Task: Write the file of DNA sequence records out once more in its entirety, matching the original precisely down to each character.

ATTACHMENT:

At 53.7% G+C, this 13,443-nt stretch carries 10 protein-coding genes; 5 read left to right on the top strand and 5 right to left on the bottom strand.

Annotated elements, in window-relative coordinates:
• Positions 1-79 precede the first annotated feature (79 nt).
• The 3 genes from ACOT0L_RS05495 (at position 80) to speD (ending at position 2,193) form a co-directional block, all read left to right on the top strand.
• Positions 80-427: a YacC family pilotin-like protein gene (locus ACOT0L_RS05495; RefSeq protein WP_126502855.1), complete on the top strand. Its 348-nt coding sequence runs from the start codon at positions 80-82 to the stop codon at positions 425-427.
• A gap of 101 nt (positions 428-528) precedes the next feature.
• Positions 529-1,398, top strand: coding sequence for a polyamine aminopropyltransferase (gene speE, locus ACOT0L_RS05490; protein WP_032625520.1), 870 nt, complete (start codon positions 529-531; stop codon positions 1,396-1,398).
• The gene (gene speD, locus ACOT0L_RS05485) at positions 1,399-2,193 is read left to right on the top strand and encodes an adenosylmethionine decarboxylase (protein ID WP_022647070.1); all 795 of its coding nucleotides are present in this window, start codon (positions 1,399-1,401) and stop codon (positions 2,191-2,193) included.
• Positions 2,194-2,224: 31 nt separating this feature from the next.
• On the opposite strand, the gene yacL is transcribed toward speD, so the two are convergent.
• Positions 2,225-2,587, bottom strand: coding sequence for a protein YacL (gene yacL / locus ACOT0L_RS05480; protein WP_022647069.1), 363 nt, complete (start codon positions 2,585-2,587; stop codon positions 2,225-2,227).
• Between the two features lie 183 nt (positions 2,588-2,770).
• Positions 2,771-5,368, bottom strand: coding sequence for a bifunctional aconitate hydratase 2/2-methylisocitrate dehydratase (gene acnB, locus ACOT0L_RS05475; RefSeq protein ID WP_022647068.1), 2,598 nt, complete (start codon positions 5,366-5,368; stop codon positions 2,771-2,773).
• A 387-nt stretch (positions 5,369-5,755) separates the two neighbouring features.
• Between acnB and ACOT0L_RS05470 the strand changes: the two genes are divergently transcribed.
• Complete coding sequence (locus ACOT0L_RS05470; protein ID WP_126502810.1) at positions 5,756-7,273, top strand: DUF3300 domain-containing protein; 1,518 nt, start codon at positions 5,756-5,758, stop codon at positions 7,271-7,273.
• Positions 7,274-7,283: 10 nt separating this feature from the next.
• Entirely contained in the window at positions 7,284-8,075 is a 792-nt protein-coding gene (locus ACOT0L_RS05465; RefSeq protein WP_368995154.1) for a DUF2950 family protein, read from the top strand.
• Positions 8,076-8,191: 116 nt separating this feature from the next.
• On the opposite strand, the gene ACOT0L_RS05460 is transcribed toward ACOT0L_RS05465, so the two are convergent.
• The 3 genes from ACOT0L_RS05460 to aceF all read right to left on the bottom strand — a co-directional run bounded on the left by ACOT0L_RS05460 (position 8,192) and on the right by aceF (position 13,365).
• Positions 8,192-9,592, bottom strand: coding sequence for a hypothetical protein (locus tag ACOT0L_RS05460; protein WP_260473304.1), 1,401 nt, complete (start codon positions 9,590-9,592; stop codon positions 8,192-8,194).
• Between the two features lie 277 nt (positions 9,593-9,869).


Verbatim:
At 53.7% G+C, this 13,443-nt stretch carries 10 protein-coding genes; 5 read left to right on the top strand and 5 right to left on the bottom strand.

Annotated elements, in window-relative coordinates:
• Positions 1-79 precede the first annotated feature (79 nt).
• The 3 genes from ACOT0L_RS05495 (at position 80) to speD (ending at position 2,193) form a co-directional block, all read left to right on the top strand.
• Positions 80-427: a YacC family pilotin-like protein gene (locus ACOT0L_RS05495; RefSeq protein WP_126502855.1), complete on the top strand. Its 348-nt coding sequence runs from the start codon at positions 80-82 to the stop codon at positions 425-427.
• A gap of 101 nt (positions 428-528) precedes the next feature.
• Positions 529-1,398, top strand: coding sequence for a polyamine aminopropyltransferase (gene speE, locus ACOT0L_RS05490; protein WP_032625520.1), 870 nt, complete (start codon positions 529-531; stop codon positions 1,396-1,398).
• The gene (gene speD, locus ACOT0L_RS05485) at positions 1,399-2,193 is read left to right on the top strand and encodes an adenosylmethionine decarboxylase (protein ID WP_022647070.1); all 795 of its coding nucleotides are present in this window, start codon (positions 1,399-1,401) and stop codon (positions 2,191-2,193) included.
• Positions 2,194-2,224: 31 nt separating this feature from the next.
• On the opposite strand, the gene yacL is transcribed toward speD, so the two are convergent.
• Positions 2,225-2,587, bottom strand: coding sequence for a protein YacL (gene yacL / locus ACOT0L_RS05480; protein WP_022647069.1), 363 nt, complete (start codon positions 2,585-2,587; stop codon positions 2,225-2,227).
• Between the two features lie 183 nt (positions 2,588-2,770).
• Positions 2,771-5,368, bottom strand: coding sequence for a bifunctional aconitate hydratase 2/2-methylisocitrate dehydratase (gene acnB, locus ACOT0L_RS05475; RefSeq protein ID WP_022647068.1), 2,598 nt, complete (start codon positions 5,366-5,368; stop codon positions 2,771-2,773).
• A 387-nt stretch (positions 5,369-5,755) separates the two neighbouring features.
• Between acnB and ACOT0L_RS05470 the strand changes: the two genes are divergently transcribed.
• Complete coding sequence (locus ACOT0L_RS05470; protein ID WP_126502810.1) at positions 5,756-7,273, top strand: DUF3300 domain-containing protein; 1,518 nt, start codon at positions 5,756-5,758, stop codon at positions 7,271-7,273.
• Positions 7,274-7,283: 10 nt separating this feature from the next.
• Entirely contained in the window at positions 7,284-8,075 is a 792-nt protein-coding gene (locus ACOT0L_RS05465; RefSeq protein WP_368995154.1) for a DUF2950 family protein, read from the top strand.
• Positions 8,076-8,191: 116 nt separating this feature from the next.
• On the opposite strand, the gene ACOT0L_RS05460 is transcribed toward ACOT0L_RS05465, so the two are convergent.
• The 3 genes from ACOT0L_RS05460 to aceF all read right to left on the bottom strand — a co-directional run bounded on the left by ACOT0L_RS05460 (position 8,192) and on the right by aceF (position 13,365).
• Positions 8,192-9,592, bottom strand: coding sequence for a hypothetical protein (locus tag ACOT0L_RS05460; protein WP_260473304.1), 1,401 nt, complete (start codon positions 9,590-9,592; stop codon positions 8,192-8,194).
• Between the two features lie 277 nt (positions 9,593-9,869).